Analysts are not painting a rosy picture for Petronas, especially after its net profit for 3Q19 was slashed by half on the oil-price downturn
by ALIFAH ZAINUDDIN/ pic by TMR FILE
MARKET observers are bracing for a weaker result from Petroliam Nasional Bhd (Petronas) as lower oil and natural gas prices in the fourth quarter last year (4Q19) are expected to weigh on its operations.
The national oil giant is expected to release its full-year result later in March and most analysts do not seem to paint a rosy picture, especially after its net profit for 3Q19 was slashed by half to RM7.42 billion against RM14.62 billion the year prior on the oil-price downturn.
Other indicators include US major oil producers Exxon Mobil Corp and Chevron Corp that have been projected to record weaker results.
Analysts have lowered their earnings forecast for Exxon by an average 20 US cents per share, excluding gains from asset sales. The two companies are expected to announce their results later today.
Brent crude oil price averaged at about US$64 (RM262.40) per barrel last year, with its highest in May at US$72 per barrel and its lowest at US$58 per barrel in October.
Despite ongoing cost-cutting efforts, Petronas’ cumulative profit for the first three quarters last year was lower at RM36.36 billion against RM40.99 billion mainly on lower average realised prices for its major products.
The group derives the bulk of its income from petroleum products at 38%, followed by liquefied natural gas (21%), and crude oil and condensates (16%), according to its annual report.
“I think the results are binary to lower oil prices that have been caused by global oversupply. The only respite for prices has been the unexpected rises in geopolitical risk.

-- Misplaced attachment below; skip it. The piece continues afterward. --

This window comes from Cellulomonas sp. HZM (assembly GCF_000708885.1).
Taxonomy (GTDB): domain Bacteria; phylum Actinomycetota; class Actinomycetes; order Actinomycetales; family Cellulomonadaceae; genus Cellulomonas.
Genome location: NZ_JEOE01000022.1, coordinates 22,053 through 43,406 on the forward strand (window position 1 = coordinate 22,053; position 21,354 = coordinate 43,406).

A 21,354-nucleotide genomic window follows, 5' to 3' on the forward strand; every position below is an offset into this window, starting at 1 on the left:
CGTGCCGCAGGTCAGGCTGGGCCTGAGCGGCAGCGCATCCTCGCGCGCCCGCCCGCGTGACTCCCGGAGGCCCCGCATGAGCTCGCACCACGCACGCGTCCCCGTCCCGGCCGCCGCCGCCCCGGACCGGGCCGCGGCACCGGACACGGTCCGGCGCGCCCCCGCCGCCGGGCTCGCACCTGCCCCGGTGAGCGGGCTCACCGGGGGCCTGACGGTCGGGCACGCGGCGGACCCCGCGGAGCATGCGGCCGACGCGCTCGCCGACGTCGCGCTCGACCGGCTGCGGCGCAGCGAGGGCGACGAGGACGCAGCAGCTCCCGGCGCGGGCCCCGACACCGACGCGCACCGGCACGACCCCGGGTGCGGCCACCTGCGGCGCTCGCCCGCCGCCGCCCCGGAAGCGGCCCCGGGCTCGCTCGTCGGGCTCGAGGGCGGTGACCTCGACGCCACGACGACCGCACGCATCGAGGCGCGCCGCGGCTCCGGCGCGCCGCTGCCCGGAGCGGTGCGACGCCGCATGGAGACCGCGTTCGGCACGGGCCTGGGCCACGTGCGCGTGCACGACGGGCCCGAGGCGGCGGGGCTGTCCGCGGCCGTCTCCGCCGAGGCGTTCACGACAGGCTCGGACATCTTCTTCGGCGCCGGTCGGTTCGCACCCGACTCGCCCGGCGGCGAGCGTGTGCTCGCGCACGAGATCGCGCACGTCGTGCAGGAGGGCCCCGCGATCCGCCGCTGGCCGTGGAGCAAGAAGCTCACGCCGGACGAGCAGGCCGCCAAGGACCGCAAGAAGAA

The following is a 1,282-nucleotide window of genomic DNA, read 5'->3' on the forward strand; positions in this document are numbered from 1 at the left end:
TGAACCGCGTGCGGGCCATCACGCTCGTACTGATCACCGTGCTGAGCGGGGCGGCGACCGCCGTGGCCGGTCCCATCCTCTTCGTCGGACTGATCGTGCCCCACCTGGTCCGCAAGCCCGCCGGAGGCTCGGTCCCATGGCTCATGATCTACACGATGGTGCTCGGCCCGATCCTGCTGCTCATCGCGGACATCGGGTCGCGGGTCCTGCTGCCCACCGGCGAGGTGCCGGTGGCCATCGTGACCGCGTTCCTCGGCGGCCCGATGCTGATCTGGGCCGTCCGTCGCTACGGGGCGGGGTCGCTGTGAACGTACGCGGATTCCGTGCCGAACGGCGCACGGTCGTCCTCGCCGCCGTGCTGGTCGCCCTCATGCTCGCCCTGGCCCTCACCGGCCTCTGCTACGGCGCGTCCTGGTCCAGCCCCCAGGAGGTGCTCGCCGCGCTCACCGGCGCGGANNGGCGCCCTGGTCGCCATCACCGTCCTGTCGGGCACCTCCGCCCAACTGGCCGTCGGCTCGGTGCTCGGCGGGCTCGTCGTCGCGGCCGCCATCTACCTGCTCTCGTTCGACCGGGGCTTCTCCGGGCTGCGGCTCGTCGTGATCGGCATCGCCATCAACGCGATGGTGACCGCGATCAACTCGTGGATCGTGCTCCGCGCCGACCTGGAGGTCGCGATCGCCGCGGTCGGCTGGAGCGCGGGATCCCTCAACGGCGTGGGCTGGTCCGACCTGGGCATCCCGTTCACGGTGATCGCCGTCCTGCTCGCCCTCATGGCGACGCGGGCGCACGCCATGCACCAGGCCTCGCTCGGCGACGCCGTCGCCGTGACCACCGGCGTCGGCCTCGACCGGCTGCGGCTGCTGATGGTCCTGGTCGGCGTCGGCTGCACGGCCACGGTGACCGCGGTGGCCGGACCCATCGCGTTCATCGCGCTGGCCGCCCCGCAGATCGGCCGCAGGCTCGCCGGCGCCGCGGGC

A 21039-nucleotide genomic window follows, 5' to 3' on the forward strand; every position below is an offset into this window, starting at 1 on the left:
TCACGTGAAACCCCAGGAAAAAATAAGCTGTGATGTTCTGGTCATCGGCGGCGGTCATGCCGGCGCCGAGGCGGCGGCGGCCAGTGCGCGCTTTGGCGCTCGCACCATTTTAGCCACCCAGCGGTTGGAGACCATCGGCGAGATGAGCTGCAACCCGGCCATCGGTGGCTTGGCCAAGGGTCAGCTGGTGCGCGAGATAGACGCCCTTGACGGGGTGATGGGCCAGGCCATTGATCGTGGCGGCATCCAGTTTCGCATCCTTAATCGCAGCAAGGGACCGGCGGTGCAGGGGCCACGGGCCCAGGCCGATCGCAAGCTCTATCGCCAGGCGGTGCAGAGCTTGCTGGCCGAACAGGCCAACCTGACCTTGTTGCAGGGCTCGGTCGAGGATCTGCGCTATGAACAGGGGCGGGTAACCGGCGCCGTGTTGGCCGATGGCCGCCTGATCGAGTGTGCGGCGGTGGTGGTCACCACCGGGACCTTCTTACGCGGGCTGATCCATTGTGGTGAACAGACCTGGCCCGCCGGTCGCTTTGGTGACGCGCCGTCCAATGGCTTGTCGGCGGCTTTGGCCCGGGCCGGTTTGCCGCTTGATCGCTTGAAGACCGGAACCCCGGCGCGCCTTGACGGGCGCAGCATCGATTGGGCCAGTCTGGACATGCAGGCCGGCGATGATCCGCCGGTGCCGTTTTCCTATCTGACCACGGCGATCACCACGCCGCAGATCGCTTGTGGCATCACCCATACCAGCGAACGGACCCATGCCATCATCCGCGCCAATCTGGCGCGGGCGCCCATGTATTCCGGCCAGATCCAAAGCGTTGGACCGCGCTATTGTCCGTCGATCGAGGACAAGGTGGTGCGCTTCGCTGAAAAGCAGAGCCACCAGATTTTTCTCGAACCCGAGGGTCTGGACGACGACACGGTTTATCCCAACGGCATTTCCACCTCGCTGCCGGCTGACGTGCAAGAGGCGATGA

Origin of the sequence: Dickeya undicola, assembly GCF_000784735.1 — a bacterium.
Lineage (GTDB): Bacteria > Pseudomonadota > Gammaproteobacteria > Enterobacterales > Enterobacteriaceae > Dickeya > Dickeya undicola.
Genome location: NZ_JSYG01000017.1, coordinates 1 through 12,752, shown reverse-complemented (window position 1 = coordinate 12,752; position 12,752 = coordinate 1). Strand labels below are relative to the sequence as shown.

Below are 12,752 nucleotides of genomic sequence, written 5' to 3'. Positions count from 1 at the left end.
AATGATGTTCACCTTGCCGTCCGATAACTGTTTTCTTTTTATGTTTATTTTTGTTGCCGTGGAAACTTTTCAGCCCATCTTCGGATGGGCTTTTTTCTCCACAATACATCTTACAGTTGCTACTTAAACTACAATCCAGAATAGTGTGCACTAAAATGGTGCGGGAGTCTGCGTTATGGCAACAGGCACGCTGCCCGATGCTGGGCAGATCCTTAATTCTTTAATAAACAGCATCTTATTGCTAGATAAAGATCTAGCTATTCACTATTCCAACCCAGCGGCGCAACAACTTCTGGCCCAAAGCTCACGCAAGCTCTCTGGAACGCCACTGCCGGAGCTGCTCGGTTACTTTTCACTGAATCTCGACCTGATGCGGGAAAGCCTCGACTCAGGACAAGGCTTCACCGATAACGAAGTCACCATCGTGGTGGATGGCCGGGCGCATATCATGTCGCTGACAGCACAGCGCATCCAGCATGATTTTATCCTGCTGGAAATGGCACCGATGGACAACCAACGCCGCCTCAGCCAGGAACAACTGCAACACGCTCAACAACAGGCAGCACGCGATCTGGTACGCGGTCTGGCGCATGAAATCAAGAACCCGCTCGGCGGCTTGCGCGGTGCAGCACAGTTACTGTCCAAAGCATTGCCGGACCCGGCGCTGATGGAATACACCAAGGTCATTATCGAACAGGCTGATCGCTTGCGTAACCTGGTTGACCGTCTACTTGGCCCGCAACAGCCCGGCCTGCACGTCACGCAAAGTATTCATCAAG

“Production cost is falling, but not enough to offset the slide in price. I don’t think this is a huge surprise given the outlook for oil and gas (O&G) has remained challenging for some time as investment flows continue to wane in O&G as investors are moving into environmental, social and governance investing,” AxiTrader Ltd chief Asia market strategist Stephen Innes told The Malaysian Reserve in an email reply.
A growing number of investors is pouring money into sustainable funds which give consideration to companies’ environmental, social and legal standards.
This comes after governments pledged to meet the United Nations-backed Paris Agreement’s goal of cutting emissions to net zero by the end of the century.
Fund tracker Morningstar Inc estimated these funds to take in over US$16 billion in net new deposits in 2019, triple the US$5.5 billion recorded the previous year.
Big oil firms Chevron, Exxon, BP plc and Royal Dutch Shell plc are among the top 20 companies in the world that contribute to more than a third of all greenhouse gas emissions in the modern era, The Guardian revealed.
Companies have taken efforts to be more sustainable since, but investors continue to push for change.
Oil and gas firms are among the biggest dividend payers, making it difficult for funds to divest from them. Petronas alone, is expected to pay RM54 billion in dividend to the Malaysian government.
On the outlook of global oil prices this year, Innes said they are likely to remain uncertain given the demand devastation from the virus outbreak.
The rising death toll from the coronavirus outbreak continues to exert downward pressure on oil prices, with OPEC considering to push its meeting to February to mitigate its effect.
“Still, when prices eventually rise, the operation efficiencies made over the last few years should subsequently take hold. The broader impact is to the Malaysia budget coffers as Petronas revenues are expected to fund the Malaysia budget deficit,” Innes said.
Meanwhile, Institute for Domestic and Economic Affairs senior economist Adli Amirullah expects the severity of the US-Iran conflict and the US election to determine oil prices this year. The US presidential election is scheduled for Nov 3.